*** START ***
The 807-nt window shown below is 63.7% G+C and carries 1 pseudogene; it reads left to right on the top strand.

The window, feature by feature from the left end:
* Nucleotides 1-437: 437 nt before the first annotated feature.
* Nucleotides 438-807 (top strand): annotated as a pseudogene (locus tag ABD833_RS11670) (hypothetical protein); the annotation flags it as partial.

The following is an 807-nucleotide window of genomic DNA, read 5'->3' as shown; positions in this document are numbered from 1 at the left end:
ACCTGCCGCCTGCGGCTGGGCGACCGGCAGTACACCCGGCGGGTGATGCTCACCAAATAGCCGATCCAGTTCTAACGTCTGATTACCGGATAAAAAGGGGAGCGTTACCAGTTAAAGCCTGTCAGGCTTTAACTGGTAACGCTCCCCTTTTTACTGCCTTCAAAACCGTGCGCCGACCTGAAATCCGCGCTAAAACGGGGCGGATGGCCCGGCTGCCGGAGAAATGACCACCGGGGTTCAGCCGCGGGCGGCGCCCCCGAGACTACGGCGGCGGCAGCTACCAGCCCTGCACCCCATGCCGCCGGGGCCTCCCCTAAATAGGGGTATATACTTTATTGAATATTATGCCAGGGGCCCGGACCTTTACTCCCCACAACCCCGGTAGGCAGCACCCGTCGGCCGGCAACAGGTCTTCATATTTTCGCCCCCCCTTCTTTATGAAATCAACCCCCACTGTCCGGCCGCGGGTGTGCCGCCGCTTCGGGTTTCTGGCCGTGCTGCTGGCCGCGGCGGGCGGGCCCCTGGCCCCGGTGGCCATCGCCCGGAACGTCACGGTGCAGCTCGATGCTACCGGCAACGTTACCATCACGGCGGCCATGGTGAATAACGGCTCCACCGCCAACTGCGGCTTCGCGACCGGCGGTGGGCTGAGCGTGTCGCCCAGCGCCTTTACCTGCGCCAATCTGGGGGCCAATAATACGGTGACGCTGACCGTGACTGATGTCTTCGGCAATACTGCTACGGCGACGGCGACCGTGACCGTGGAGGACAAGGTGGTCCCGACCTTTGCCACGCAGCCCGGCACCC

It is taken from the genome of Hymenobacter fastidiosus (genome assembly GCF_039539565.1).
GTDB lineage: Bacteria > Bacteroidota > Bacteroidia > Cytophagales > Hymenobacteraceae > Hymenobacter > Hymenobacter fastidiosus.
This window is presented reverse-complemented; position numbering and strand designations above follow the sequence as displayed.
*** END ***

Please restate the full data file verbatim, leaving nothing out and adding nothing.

The 807-nt window shown below is 63.7% G+C and carries 1 pseudogene; it reads left to right on the top strand.

The window, feature by feature from the left end:
* Nucleotides 1-437: 437 nt before the first annotated feature.
* Nucleotides 438-807 (top strand): annotated as a pseudogene (locus tag ABD833_RS11670) (hypothetical protein); the annotation flags it as partial.

The following is an 807-nucleotide window of genomic DNA, read 5'->3' as shown; positions in this document are numbered from 1 at the left end:
ACCTGCCGCCTGCGGCTGGGCGACCGGCAGTACACCCGGCGGGTGATGCTCACCAAATAGCCGATCCAGTTCTAACGTCTGATTACCGGATAAAAAGGGGAGCGTTACCAGTTAAAGCCTGTCAGGCTTTAACTGGTAACGCTCCCCTTTTTACTGCCTTCAAAACCGTGCGCCGACCTGAAATCCGCGCTAAAACGGGGCGGATGGCCCGGCTGCCGGAGAAATGACCACCGGGGTTCAGCCGCGGGCGGCGCCCCCGAGACTACGGCGGCGGCAGCTACCAGCCCTGCACCCCATGCCGCCGGGGCCTCCCCTAAATAGGGGTATATACTTTATTGAATATTATGCCAGGGGCCCGGACCTTTACTCCCCACAACCCCGGTAGGCAGCACCCGTCGGCCGGCAACAGGTCTTCATATTTTCGCCCCCCCTTCTTTATGAAATCAACCCCCACTGTCCGGCCGCGGGTGTGCCGCCGCTTCGGGTTTCTGGCCGTGCTGCTGGCCGCGGCGGGCGGGCCCCTGGCCCCGGTGGCCATCGCCCGGAACGTCACGGTGCAGCTCGATGCTACCGGCAACGTTACCATCACGGCGGCCATGGTGAATAACGGCTCCACCGCCAACTGCGGCTTCGCGACCGGCGGTGGGCTGAGCGTGTCGCCCAGCGCCTTTACCTGCGCCAATCTGGGGGCCAATAATACGGTGACGCTGACCGTGACTGATGTCTTCGGCAATACTGCTACGGCGACGGCGACCGTGACCGTGGAGGACAAGGTGGTCCCGACCTTTGCCACGCAGCCCGGCACCC

It is taken from the genome of Hymenobacter fastidiosus (genome assembly GCF_039539565.1).
GTDB lineage: Bacteria > Bacteroidota > Bacteroidia > Cytophagales > Hymenobacteraceae > Hymenobacter > Hymenobacter fastidiosus.
This window is presented reverse-complemented; position numbering and strand designations above follow the sequence as displayed.